Fascinating Article Against the Teachings of Fr. Feeney. Much of the Feeneyite Problem Stems from a Refusal to Grasp that the Universal Ordinary Magisterium BINDS the Catholic Mind and Soul.


  1. What teaching of the Church's magisterium (extraordinary or ordinary and universal) did Fr. Feeney reject? The so-called Feeneyites are nothing if they aren't loyal defenders of the magisterial teachings of the Church. Fr. Feeney in his book Bread of Life affirms the existence of BOD and he says that one who receives it is justified. So what doctrine is he denying?

    It is true that the people who do actually deny the existence of BOD hold Fr. Feeney to be a heroic defender of "extra ecclesiam nulla salus" (a doctrine which no Catholic would dare directly deny). But Fr. Feeney should not be considered the leader of an anti-BOD movement. If you want to scapegoat someone why don't you identify the Dimonds (Most Holy Family Monastery) as the leaders of the movement? They certainly have the most detailed defense of the anti-BOD position. I think traditionalists are afraid of them. Or if they aren't afraid, they should be. I've watched/listened to a number of their debates and their opponents are more often completely humiliated than not. And they use nothing but magisterial teaching to defend their position.

    The theologians do not have magisterial authority in themselves. And no amount of agreement amongst theologians can produce that authority. Magisterial authority is limited solely to the Pope and the bishops who are in communion with him. Not even the Doctors of the Church or the Fathers have magisterial authority. There is not a single Doctor or Father who hasn't made at least one theological error. Only the Pope has never made an error in his ex cathedra teachings.

    And even if we all agreed that BOD is a dogma (Ott says it is NOT), no pope has ever taught that non-Catholics can be saved by invincible ignorance. But that's precisely what pretty much every traditional Catholic bishop (with the possible exception of Bishop Webster) teaches. So there are many levels to this issue and blaming it on a failure to accept the UOM is ridiculous.

    1. @Clemens Maria,

      Fr. Feeny's ideas regarding baptism were so bizarre that not even his self-proclaimed intellectual successors follow them to the same degree that he did, notwithstanding his own actions:


      Secondly, the Dimonds' professed defense of their position using magisterial teaching is only matched by their misinterpretation of same: https://romeward.com/articles/239751175/a-letter-about-michael-dimond

      The Dimonds are certainly not to be feared, personally speaking. But the fact they present themselves to be Benedictines (when it's quite simply impossible for them to be so) only discredits them further, notwithstanding their boorish and uncharitable demeanor.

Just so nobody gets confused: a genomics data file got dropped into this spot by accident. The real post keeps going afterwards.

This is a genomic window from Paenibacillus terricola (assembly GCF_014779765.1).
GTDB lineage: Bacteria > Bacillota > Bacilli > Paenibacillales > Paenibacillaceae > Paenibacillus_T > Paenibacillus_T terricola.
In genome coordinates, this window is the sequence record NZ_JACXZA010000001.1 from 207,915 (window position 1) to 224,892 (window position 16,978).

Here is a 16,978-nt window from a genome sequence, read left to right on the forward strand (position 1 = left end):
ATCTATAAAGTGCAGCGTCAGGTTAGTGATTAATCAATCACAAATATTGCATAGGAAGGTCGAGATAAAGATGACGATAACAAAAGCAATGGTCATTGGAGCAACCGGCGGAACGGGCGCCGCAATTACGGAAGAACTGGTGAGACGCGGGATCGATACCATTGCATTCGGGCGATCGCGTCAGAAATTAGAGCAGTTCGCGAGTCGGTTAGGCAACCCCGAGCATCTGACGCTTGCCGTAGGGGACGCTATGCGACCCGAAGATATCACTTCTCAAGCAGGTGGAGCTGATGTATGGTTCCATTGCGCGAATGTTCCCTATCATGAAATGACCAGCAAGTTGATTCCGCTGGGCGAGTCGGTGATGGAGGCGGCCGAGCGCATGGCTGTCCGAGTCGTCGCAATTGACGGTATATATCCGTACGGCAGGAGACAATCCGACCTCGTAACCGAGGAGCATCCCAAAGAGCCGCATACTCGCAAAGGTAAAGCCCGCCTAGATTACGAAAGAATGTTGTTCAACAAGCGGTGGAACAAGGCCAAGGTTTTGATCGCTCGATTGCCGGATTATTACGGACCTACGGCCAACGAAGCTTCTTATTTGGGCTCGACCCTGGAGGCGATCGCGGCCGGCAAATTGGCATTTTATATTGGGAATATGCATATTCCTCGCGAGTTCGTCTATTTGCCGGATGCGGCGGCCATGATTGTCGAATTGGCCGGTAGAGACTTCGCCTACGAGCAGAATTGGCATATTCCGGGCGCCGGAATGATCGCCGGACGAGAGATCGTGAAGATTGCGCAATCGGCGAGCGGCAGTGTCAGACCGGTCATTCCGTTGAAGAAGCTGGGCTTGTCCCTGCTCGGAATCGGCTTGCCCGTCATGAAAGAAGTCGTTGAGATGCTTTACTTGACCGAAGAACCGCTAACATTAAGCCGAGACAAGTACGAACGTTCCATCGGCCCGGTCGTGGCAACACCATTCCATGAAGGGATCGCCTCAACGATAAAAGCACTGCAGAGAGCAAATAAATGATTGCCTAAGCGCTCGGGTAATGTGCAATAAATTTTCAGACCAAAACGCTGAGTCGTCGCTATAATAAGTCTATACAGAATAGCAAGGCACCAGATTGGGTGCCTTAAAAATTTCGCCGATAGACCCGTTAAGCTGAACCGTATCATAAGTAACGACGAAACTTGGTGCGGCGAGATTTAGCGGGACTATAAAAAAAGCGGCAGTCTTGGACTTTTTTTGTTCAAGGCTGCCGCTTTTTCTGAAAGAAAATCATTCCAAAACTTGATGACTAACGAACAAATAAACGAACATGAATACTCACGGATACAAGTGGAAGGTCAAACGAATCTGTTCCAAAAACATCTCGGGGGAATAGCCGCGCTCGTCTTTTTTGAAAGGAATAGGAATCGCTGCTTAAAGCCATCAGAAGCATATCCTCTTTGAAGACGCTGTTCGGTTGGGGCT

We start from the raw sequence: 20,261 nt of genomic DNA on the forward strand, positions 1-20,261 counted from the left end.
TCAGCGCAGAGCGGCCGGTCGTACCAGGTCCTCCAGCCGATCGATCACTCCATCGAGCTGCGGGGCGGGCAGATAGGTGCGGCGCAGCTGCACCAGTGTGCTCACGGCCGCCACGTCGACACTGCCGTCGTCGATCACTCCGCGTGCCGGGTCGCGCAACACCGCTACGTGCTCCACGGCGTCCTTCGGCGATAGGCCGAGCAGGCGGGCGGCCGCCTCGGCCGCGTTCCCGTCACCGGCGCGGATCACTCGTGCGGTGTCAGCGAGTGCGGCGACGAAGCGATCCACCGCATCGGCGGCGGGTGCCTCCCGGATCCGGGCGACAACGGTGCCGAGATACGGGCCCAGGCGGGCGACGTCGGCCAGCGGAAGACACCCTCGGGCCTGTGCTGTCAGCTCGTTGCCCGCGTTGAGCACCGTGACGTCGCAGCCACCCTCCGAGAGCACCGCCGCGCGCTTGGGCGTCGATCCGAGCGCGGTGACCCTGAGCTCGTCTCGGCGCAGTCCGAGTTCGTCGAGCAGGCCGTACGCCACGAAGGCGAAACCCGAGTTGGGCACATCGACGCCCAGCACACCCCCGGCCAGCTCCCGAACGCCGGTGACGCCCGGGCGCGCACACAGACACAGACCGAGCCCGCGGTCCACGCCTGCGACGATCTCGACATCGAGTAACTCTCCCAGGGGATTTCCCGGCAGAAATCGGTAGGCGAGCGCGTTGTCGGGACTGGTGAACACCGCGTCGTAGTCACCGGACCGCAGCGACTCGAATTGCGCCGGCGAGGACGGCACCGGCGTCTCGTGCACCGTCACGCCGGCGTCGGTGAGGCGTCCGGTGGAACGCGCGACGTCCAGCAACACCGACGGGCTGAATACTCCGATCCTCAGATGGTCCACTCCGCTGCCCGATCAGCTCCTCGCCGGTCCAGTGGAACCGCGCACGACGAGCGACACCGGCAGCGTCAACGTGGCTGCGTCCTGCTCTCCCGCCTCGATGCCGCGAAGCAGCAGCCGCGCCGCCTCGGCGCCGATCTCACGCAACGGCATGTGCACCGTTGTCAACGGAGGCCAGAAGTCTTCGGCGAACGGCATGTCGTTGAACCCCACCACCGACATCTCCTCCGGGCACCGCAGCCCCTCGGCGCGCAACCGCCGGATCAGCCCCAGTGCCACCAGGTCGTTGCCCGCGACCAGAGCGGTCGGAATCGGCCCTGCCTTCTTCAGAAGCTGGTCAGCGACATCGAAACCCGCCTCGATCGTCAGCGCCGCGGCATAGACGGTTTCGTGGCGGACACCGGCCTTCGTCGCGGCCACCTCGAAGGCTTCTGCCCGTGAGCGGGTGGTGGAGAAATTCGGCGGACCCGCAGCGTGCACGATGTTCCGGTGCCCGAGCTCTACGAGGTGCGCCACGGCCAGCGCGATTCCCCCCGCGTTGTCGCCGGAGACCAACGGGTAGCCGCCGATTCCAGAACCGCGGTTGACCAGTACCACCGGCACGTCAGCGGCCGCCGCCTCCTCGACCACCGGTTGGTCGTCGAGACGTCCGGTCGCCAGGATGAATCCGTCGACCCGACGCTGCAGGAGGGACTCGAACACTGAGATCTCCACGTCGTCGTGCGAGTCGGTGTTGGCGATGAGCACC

A Simple Man

    2. Do you interpret the dictionary? Absurd. But not any more absurd than interpreting dogmas. We don't give our assent to the interpretation of the dogma. We give our assent to the dogma itself. It is a definition of doctrine. It can't get any more fundamental than that.

    3. "Do you interpret the dictionary? Absurd."

      There is such a thing as interpreting incorrectly. There are countless people who misinterpret definitions all the time in our day and age. (Example: those who misuse the words "man" and "woman" to try and include transgenders.)

      " We don't give our assent to the interpretation of the dogma. We give our assent to the dogma itself. It is a definition of doctrine. It can't get any more fundamental than that."

      Then this should be a simple question for you to answer: how has the Church taught and implemented the doctrine of "extra ecclesiam nulla salus" through her history?

      For example, has she taught that being "inside" the Church is equivalent to being an explicit "member" of the Church?

  2. We don't interpret dogmas. We give our assent to them. Period. In fact, the modernists claimed that dogmas are interpretations and Pope St. Pius X condemned them for it. The only reason to interpret a dogma is to deny it. If you understand the terms, you understand the dogma. And if there are any distinctions to be made on the terms, the Magisterium will specify them. The whole point of defining a dogma is to clarify the Church's teaching. The doctrine being defined has always been in the deposit of the faith. So the Magisterium is simply clarifying the doctrine which was always there and binding us to it. And who is going to interpret it? The fallible theologians? The fallible theologians interpret the infallible Magisterium? No. If the dogma needs to be interpreted, the Magisterium has failed. That doesn't mean that the terms cannot be misunderstood. But I have yet to see anyone refute the Dimonds or any other "Feeneyite" based on a misunderstanding of a term. In fact, everyone understands EENS the same way. That's why modernists needed to interpret it.